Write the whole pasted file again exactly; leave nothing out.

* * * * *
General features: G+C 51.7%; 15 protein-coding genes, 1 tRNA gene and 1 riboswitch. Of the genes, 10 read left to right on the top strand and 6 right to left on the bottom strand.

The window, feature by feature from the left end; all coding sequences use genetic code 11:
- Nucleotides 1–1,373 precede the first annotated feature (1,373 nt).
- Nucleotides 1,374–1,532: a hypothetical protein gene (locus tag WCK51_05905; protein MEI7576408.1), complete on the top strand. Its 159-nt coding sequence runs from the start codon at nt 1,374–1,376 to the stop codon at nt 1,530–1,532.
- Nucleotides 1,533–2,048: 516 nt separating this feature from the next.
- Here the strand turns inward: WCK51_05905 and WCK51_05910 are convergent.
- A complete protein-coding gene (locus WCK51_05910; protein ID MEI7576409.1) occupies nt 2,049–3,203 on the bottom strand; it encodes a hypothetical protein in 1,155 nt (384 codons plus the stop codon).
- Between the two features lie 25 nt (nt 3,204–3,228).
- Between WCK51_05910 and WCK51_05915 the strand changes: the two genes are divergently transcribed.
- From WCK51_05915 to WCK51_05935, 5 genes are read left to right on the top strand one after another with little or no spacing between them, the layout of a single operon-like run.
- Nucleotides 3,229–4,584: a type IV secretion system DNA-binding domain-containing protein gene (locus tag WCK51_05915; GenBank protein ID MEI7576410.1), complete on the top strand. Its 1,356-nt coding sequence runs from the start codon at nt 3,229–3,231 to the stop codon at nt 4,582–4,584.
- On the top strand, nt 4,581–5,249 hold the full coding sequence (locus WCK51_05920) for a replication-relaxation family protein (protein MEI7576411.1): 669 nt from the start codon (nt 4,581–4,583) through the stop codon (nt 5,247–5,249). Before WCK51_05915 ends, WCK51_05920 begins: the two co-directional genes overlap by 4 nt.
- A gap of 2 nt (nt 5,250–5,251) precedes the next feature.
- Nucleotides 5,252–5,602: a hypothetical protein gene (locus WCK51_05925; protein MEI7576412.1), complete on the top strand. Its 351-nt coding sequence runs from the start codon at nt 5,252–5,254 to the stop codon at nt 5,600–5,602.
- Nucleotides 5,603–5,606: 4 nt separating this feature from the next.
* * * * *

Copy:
General features: G+C 51.7%; 15 protein-coding genes, 1 tRNA gene and 1 riboswitch. Of the genes, 10 read left to right on the top strand and 6 right to left on the bottom strand.

The window, feature by feature from the left end; all coding sequences use genetic code 11:
- Nucleotides 1–1,373 precede the first annotated feature (1,373 nt).
- Nucleotides 1,374–1,532: a hypothetical protein gene (locus tag WCK51_05905; protein MEI7576408.1), complete on the top strand. Its 159-nt coding sequence runs from the start codon at nt 1,374–1,376 to the stop codon at nt 1,530–1,532.
- Nucleotides 1,533–2,048: 516 nt separating this feature from the next.
- Here the strand turns inward: WCK51_05905 and WCK51_05910 are convergent.
- A complete protein-coding gene (locus WCK51_05910; protein ID MEI7576409.1) occupies nt 2,049–3,203 on the bottom strand; it encodes a hypothetical protein in 1,155 nt (384 codons plus the stop codon).
- Between the two features lie 25 nt (nt 3,204–3,228).
- Between WCK51_05910 and WCK51_05915 the strand changes: the two genes are divergently transcribed.
- From WCK51_05915 to WCK51_05935, 5 genes are read left to right on the top strand one after another with little or no spacing between them, the layout of a single operon-like run.
- Nucleotides 3,229–4,584: a type IV secretion system DNA-binding domain-containing protein gene (locus tag WCK51_05915; GenBank protein ID MEI7576410.1), complete on the top strand. Its 1,356-nt coding sequence runs from the start codon at nt 3,229–3,231 to the stop codon at nt 4,582–4,584.
- On the top strand, nt 4,581–5,249 hold the full coding sequence (locus WCK51_05920) for a replication-relaxation family protein (protein MEI7576411.1): 669 nt from the start codon (nt 4,581–4,583) through the stop codon (nt 5,247–5,249). Before WCK51_05915 ends, WCK51_05920 begins: the two co-directional genes overlap by 4 nt.
- A gap of 2 nt (nt 5,250–5,251) precedes the next feature.
- Nucleotides 5,252–5,602: a hypothetical protein gene (locus WCK51_05925; protein MEI7576412.1), complete on the top strand. Its 351-nt coding sequence runs from the start codon at nt 5,252–5,254 to the stop codon at nt 5,600–5,602.
- Nucleotides 5,603–5,606: 4 nt separating this feature from the next.